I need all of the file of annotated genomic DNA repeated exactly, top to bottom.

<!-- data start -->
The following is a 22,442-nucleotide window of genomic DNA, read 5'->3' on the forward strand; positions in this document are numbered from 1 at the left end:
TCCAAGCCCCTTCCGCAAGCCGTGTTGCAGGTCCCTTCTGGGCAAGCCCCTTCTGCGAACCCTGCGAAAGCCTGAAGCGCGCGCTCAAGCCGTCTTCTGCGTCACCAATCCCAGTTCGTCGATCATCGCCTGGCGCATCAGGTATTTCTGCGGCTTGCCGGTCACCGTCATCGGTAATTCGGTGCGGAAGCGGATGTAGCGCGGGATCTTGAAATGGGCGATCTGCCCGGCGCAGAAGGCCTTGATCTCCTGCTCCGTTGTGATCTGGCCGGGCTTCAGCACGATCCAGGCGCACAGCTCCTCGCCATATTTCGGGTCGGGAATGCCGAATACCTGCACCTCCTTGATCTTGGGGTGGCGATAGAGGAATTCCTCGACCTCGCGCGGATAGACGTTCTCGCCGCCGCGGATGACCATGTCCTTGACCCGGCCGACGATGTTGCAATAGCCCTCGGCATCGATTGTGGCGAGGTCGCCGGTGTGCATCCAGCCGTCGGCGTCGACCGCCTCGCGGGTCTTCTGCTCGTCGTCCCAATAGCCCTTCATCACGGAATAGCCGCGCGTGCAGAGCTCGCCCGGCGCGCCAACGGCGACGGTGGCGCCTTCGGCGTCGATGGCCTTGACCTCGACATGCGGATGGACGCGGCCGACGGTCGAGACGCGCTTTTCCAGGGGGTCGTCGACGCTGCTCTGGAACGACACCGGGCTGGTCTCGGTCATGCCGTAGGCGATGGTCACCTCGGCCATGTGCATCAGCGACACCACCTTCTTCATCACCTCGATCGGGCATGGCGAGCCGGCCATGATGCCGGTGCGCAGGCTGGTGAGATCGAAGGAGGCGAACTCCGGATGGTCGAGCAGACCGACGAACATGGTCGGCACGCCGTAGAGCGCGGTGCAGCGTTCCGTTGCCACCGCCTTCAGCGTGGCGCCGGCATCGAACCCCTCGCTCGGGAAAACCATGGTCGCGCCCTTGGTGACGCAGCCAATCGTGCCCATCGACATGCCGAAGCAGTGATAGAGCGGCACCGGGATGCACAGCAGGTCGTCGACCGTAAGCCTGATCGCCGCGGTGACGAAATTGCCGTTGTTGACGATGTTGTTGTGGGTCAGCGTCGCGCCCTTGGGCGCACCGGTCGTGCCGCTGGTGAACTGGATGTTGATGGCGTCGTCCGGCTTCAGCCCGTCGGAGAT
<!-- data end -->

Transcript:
The following is a 22,442-nucleotide window of genomic DNA, read 5'->3' on the forward strand; positions in this document are numbered from 1 at the left end:
TCCAAGCCCCTTCCGCAAGCCGTGTTGCAGGTCCCTTCTGGGCAAGCCCCTTCTGCGAACCCTGCGAAAGCCTGAAGCGCGCGCTCAAGCCGTCTTCTGCGTCACCAATCCCAGTTCGTCGATCATCGCCTGGCGCATCAGGTATTTCTGCGGCTTGCCGGTCACCGTCATCGGTAATTCGGTGCGGAAGCGGATGTAGCGCGGGATCTTGAAATGGGCGATCTGCCCGGCGCAGAAGGCCTTGATCTCCTGCTCCGTTGTGATCTGGCCGGGCTTCAGCACGATCCAGGCGCACAGCTCCTCGCCATATTTCGGGTCGGGAATGCCGAATACCTGCACCTCCTTGATCTTGGGGTGGCGATAGAGGAATTCCTCGACCTCGCGCGGATAGACGTTCTCGCCGCCGCGGATGACCATGTCCTTGACCCGGCCGACGATGTTGCAATAGCCCTCGGCATCGATTGTGGCGAGGTCGCCGGTGTGCATCCAGCCGTCGGCGTCGACCGCCTCGCGGGTCTTCTGCTCGTCGTCCCAATAGCCCTTCATCACGGAATAGCCGCGCGTGCAGAGCTCGCCCGGCGCGCCAACGGCGACGGTGGCGCCTTCGGCGTCGATGGCCTTGACCTCGACATGCGGATGGACGCGGCCGACGGTCGAGACGCGCTTTTCCAGGGGGTCGTCGACGCTGCTCTGGAACGACACCGGGCTGGTCTCGGTCATGCCGTAGGCGATGGTCACCTCGGCCATGTGCATCAGCGACACCACCTTCTTCATCACCTCGATCGGGCATGGCGAGCCGGCCATGATGCCGGTGCGCAGGCTGGTGAGATCGAAGGAGGCGAACTCCGGATGGTCGAGCAGACCGACGAACATGGTCGGCACGCCGTAGAGCGCGGTGCAGCGTTCCGTTGCCACCGCCTTCAGCGTGGCGCCGGCATCGAACCCCTCGCTCGGGAAAACCATGGTCGCGCCCTTGGTGACGCAGCCAATCGTGCCCATCGACATGCCGAAGCAGTGATAGAGCGGCACCGGGATGCACAGCAGGTCGTCGACCGTAAGCCTGATCGCCGCGGTGACGAAATTGCCGTTGTTGACGATGTTGTTGTGGGTCAGCGTCGCGCCCTTGGGCGCACCGGTCGTGCCGCTGGTGAACTGGATGTTGATGGCGTCGTCCGGCTTCAGCCCGTCGGAGAT